Biological Treatment of Trichloroethylene

by John T. Wilson, US EPA, Ada, OK, USA,
Sam Fogel, US EPA, Ada, OK, USA,
Paul V. Roberts, US EPA, Ada, OK, USA,

Document Type: Proceeding Paper

Part of: Detection, Control, and Renovation of Contaminated Ground Water


Trichloroethylene and related compounds such as cis- and trans-1,2-dichloroethylene and vinyl chloride are common contaminants of ground water in industrial areas. In oxygenated ground water, these compounds are generally resistant to biodegradation. It has been recently shown that these compounds can be cometabolized by bacteria that oxidize gaseous hydrocarbons such as methane or propane. The hydrocarbon-oxidizing bacteria excrete the corresponding epoxide, which rearranges or hydrolyzes to other compounds. Then these products are degraded to carbon dioxide by other naturally occurring bacteria. This cometabolism forms the basis for an innovative biotechnology to reclaim ground water. Currently, a field study of trichloroethylene degradation is being carried out in a shallow semi-confined aquifer in the Santa Clara Valley of California. This field study has good control on dilution of contaminants due to dispersion, and on removal of trichloroethylene through nonbiological processes.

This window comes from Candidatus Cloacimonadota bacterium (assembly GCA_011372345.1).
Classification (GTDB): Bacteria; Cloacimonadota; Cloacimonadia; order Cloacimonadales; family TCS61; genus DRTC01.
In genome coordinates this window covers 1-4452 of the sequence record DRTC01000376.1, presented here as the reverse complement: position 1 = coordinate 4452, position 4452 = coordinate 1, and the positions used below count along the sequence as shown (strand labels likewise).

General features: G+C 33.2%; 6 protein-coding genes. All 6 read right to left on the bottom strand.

Subject Headings: Biological processes | Field tests | Groundwater | Bacteria | TCE | Hydrocarbons | Water pollution | Groundwater pollution | California | United States

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